On Wednesday, Knoxville announced the appointment of 17 youths to a council dedicated to addressing city issues through “strategic planning.” The “Mayor’s Youth Council” will work alongside the Knoxville City Council and other city officials as they focus on community organizing, leadership, and advocacy. The council has a total of four eighth-graders, three high school freshmen, four sophomores, four juniors, and two seniors representing eight schools.
The council will begin meeting over the summer. According to the mayor’s office, they will be tasked with learning municipal services, collaborating with their peers and youth-serving nonprofits, and “strategic planning.”
The city formed the Mayor’s Youth Council earlier this year. Knoxville Community Engagement Manager Kathy Mack hosted a virtual youth forum in February to collaborate with youth on the council’s creation.
Some suggestions put forward by the dozen youth in attendance included “redistribution of resources,” providing more housing, gun violence prevention legislation, “more equitable development,” cameras at schools, and “increas[ing] the value of all over emphasis on self.”
Mack said she believed that getting youth involved would help stop the violence in the city.
“A lot of times our young people are not at the table, so this is an opportunity for them to have a seat at the table and for their ideas and concerns to be heard,” said Mack. “The timing is right. I always say the timing is now to get youth people involved.”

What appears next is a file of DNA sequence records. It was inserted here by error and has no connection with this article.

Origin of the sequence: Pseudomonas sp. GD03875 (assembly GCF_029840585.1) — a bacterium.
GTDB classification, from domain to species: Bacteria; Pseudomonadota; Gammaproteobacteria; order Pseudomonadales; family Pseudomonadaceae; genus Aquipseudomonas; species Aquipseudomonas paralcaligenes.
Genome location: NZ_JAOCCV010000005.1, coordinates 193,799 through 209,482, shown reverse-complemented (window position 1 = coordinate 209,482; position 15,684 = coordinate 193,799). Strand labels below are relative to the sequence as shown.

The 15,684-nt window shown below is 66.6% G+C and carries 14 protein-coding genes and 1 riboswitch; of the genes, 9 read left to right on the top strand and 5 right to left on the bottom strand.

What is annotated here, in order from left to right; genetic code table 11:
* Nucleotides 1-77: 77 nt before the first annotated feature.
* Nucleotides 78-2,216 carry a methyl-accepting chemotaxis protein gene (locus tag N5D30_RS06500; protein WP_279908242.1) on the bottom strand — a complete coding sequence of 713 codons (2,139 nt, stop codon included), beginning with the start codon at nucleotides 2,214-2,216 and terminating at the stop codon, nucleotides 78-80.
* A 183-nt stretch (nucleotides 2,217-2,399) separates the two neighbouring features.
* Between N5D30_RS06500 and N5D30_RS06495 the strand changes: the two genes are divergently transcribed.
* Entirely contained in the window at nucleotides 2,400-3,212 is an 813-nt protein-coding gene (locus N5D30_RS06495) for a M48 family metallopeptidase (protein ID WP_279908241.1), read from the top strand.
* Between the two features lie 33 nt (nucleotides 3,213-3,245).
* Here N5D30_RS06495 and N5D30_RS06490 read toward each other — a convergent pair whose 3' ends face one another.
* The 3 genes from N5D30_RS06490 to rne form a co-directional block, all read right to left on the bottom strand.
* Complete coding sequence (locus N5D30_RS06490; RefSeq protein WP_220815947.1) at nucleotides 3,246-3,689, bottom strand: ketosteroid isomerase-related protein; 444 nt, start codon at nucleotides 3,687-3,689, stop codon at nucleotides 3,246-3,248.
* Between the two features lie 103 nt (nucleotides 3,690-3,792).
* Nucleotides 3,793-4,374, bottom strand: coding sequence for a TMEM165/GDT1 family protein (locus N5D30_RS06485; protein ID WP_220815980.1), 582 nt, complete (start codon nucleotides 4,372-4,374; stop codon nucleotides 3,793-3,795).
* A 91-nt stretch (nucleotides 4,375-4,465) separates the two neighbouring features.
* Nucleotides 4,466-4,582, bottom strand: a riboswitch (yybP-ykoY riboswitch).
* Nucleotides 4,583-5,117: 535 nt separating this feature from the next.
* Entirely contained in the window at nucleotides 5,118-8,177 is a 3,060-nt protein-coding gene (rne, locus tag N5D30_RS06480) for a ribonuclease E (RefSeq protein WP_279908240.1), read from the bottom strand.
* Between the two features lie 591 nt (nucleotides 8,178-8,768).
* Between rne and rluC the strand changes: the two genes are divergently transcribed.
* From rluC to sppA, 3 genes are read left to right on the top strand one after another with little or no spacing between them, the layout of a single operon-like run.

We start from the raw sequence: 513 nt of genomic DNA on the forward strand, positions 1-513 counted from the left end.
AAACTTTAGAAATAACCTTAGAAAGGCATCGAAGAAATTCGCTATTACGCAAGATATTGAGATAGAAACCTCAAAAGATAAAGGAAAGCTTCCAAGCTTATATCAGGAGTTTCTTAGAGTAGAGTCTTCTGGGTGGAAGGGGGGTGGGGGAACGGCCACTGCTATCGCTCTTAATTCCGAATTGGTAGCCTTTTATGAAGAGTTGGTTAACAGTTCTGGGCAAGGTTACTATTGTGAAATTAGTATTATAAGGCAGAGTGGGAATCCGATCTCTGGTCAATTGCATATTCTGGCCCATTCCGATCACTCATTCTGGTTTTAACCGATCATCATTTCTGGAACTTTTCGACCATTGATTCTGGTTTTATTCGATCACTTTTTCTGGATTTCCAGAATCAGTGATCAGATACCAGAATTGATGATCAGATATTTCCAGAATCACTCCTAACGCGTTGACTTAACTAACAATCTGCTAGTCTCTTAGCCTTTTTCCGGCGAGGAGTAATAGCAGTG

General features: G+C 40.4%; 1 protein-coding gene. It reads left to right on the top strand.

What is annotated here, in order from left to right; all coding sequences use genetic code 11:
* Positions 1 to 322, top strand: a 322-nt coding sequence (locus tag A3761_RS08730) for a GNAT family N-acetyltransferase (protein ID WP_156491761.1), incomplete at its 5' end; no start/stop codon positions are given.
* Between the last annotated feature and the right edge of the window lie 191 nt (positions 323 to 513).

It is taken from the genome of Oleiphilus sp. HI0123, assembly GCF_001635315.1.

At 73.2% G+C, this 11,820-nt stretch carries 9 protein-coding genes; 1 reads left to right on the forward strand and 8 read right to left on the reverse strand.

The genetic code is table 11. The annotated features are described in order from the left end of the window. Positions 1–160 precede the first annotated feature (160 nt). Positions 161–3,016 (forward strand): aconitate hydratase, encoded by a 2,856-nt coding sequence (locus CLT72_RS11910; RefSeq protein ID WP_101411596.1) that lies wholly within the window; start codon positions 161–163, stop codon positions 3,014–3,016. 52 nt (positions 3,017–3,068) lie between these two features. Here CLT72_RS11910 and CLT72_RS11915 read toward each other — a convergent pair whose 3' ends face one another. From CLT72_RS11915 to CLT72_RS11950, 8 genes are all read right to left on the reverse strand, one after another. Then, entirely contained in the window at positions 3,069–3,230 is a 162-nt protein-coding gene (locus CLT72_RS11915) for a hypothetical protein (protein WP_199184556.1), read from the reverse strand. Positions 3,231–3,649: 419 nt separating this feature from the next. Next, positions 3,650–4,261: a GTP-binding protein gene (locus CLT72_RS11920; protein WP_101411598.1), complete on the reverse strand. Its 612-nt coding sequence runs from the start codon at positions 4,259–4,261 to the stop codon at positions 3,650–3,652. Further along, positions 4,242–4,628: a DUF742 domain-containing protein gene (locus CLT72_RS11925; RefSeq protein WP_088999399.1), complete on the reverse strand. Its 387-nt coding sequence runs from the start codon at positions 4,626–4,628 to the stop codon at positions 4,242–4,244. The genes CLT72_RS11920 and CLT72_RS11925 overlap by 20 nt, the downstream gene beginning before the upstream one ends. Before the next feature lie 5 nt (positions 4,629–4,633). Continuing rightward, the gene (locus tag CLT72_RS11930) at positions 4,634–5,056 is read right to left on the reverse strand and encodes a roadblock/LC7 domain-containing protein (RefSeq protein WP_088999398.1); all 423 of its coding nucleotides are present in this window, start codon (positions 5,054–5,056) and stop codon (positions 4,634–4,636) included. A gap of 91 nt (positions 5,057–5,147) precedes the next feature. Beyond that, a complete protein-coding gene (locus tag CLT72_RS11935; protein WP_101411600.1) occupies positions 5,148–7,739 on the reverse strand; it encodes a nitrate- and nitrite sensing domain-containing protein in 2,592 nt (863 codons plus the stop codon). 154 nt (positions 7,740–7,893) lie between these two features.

The Mayor’s Youth Council was launched as part of the “Empower Knox” initiative, focused on providing opportunities for youth achievement in the community – especially at-risk youth.
Empower Knox began with “Save Our Sons,” a program primarily focused on reducing criminal activity in African American youth, decreasing community crime, revitalizing blighted communities, and reducing recidivism. The Mayor’s Youth Council would assist in each of those goals, from a youth perspective.
Spokespersons with the mayor’s office didn’t respond with comment by press time.
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Corinne Murdock is a reporter at The Tennessee Star and the Star News Network. Follow her latest on Twitter, or email tips to [email protected].
Photo “Knoxville Skyline” by Nathan C. Fortner. CC BY-SA 3.0.